Performed by
Mireya Piedra, Sashkya Arce, Yi Chen,  Li Tang,  Keith Connolly

Now We Start from the Arm

Emily Harvey Foundation

NOW WE START FROM THE ARM was a dance interwoven with formal strategies adapted from film and performance. The choreography integrated smartphone photography and chance-based procedures, and was complemented by space-transforming murals and custom costumes.

Performed by
Yi Chen, Nicholas Elliott, Ashley Ervin, Giovanna Louisa Querci, Gabriel Garcia Roman

Don’t Be Shy, Man!—a hybrid show inspired by Stuart Sherman’s poetry

Emily Harvey Foundation 

DON’T BE SHY, MAN! was a hybrid show oriented by a devotion to the endlessness of artistic exploration, the inherent multiplicity of meaning, and the modification of everyday objects to create alternative, non-utilitarian modes of being. It was also an engagement with the poetry of  performance artist, Stuart Sherman, which forms a deeply under-celebrated aspect of his practice. The piece explored the ways in which meaning is inscribed by and through the collective, and as such, involved over thirty contributors ranging from house music DJs to rappers, dancers, and filmmakers. Each member of the multi-generational crew of artists and non-artists—which included several of Sherman’s personal friends—presented a unique interpretation of one of his poems, encouraged not to imitate him but to embrace their own singular voice. By bringing together such a wide range of media and participants, the show highlights the ways in which Sherman’s work is undergirded by a very empathetic mode of inclusive heterogeneity. Instead of offering a prescriptive reading of his legacy, it wanted to simply create a space where people could think their own thoughts.

Performed by
Annie Berman with Natalia de Campos & Jing Wang, Mark Bradford, Yi Chen, Alex Delinois, Andrea Jane Dispenziere, Nicholas Elliott, John Hagan, Yolanda Hawkins, Ken Jacobs, Nisi Jacobs, Jahiliyya Fields, mugwumpseeker, Nina Linde, Ying Liu, John Matturri, Valeria Meiller, William Niederkorn, Sal P & Sean Bee, Ken Ross, Michael J. Schumacher, Slow to Speak, Daniel Tipton & Jamal Flaherty, Philip White
Additional screen appearances by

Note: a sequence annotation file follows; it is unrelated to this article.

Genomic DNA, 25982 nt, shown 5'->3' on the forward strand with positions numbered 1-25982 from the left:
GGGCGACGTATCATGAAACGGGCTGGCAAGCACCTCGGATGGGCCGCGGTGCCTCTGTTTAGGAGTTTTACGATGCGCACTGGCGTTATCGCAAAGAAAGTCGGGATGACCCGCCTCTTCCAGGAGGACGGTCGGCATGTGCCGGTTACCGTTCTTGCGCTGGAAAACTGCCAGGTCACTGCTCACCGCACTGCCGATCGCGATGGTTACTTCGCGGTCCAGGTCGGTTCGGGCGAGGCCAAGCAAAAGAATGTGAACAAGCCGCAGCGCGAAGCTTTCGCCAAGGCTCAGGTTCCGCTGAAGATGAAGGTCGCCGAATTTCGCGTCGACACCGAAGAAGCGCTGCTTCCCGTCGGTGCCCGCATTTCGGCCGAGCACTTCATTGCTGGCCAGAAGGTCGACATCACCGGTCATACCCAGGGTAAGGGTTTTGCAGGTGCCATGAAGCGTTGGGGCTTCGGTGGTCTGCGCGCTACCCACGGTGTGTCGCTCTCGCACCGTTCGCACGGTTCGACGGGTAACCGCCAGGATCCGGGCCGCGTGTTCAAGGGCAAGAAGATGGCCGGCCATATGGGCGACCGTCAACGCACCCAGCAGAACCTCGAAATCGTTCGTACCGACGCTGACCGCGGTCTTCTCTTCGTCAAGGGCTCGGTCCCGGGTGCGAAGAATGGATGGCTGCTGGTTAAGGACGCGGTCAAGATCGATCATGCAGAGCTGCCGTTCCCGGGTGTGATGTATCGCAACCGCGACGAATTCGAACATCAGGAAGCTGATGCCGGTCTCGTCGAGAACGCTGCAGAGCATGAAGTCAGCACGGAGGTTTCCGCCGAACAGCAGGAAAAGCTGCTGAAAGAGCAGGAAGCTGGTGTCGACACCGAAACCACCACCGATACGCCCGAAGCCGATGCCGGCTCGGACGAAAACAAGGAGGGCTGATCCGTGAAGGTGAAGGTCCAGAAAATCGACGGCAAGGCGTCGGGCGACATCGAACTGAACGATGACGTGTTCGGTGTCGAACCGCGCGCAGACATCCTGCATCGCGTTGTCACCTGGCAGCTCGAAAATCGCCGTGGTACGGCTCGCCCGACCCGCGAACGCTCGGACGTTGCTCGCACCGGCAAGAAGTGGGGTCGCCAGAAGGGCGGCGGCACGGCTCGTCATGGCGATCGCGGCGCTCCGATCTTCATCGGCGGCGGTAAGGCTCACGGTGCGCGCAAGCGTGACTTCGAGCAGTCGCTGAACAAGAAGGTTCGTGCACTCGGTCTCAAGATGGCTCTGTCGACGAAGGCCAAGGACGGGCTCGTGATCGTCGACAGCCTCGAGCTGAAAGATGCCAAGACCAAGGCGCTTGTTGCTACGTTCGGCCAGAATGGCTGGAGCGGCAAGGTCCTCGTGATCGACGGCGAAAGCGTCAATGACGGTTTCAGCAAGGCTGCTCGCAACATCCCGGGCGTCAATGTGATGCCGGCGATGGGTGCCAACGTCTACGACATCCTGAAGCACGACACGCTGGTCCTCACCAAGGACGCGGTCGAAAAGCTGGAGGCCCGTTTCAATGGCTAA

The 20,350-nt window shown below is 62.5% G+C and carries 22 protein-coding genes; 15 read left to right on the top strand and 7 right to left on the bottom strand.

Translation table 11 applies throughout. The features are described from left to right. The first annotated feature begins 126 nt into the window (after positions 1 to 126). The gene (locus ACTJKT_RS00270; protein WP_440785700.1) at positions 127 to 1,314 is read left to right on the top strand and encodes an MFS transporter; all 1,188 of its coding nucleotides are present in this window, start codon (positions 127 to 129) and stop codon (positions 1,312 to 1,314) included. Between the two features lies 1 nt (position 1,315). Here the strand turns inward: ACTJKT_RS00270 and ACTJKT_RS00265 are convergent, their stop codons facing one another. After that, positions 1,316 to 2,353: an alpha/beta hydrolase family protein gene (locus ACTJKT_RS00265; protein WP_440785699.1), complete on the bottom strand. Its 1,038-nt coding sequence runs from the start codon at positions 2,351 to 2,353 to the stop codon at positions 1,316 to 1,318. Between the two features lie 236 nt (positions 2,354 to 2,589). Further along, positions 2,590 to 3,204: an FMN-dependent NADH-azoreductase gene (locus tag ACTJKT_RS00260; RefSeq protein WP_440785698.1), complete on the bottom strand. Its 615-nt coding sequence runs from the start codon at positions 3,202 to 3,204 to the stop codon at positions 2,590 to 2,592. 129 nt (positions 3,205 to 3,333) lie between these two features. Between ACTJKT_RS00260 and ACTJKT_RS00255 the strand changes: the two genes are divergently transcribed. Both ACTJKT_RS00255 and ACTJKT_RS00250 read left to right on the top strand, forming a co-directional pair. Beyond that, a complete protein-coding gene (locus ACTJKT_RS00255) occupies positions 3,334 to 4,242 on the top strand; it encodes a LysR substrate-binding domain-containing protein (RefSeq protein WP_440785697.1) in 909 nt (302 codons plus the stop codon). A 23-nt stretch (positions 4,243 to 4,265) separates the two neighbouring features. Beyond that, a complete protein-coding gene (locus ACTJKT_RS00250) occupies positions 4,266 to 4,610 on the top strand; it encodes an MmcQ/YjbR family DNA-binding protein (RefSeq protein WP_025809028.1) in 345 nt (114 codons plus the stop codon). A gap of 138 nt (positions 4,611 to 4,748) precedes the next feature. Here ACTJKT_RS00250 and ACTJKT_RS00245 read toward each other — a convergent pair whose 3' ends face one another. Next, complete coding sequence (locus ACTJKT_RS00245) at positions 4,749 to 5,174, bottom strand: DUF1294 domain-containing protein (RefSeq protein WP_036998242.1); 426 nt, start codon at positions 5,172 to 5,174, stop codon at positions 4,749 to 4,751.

Hugo Genes, Greg Zuccolo

(O Ppl Prefer) Techshting A(ny)way

Emily Harvey Foundation

“With its flurry of multiply layered and complexly interwoven associative images, words, colors, and sounds, Ying Liu's “Ham over Rice” makes a quick track across the retina, allowing consciousness to grasp what it can in its wake. Let loose from Ying's enthusiastically voracious intelligence, the film creates out of a Chinese myth of a multiple-sun destroying archer, a multi-colored, multi- dimensional playhouse of the mind and eye.”
John Matturri

“Ham over Rice” is not a movie, even if it is film. Can a film be a thing rather than a message? In this rhythmical ambiance, messages set out to express themselves then turn into metaphors. This is film as thing embroidered with graffiti, a work, a filmwork that is art – fusing and diffusing its elements. Colour and doodling play a part in it, as do Tarot cards and coat-hangers. Perhaps it is a new sort of dish, for the way it brings together its disparate elements constitutes a wonderful display of timing that could prove tasty. The message may be elusive, but each passage seems to demonstrate a syntax. Possibly it’s the birth of a syntax that negotiates and knits together cartoon and camera, sound and set, sense and a desire to evade sense. What the hell are we looking at?
Anthony Howell

Performed by
Ivan Monegro, Gabriel Garcia Roman

Published by Palimpsest: Yale Literary & Arts Magazine, RISK, Volume VIII, 2017

On the night of Chinese Mid-Autumn Festival, 2013 (also called Moon Festival, the 15th day of the eighth month on the lunar calendar), artist Rachel Long and I attempted to stretch a silver string across the surface of Jacqueline Kennedy Onassis Reservoir in New York City’s Central Park. The idea is to create a gentle “breeze,” or to cut through the atmosphere of the water using a silver thread during a full moon. No breezy task though—the unauthorized performance at sunset turned into an evening of trouble shooting. Unlike my other film/video and performance work where I unpack my tangled thoughts, this time we got ourselves physically very tangled.

Performed by
Ying Liu, Rachel Long

Ying’s Tails


Ying Liu makes tails as metaphorical containers for her tiny, trivial thoughts and creativity.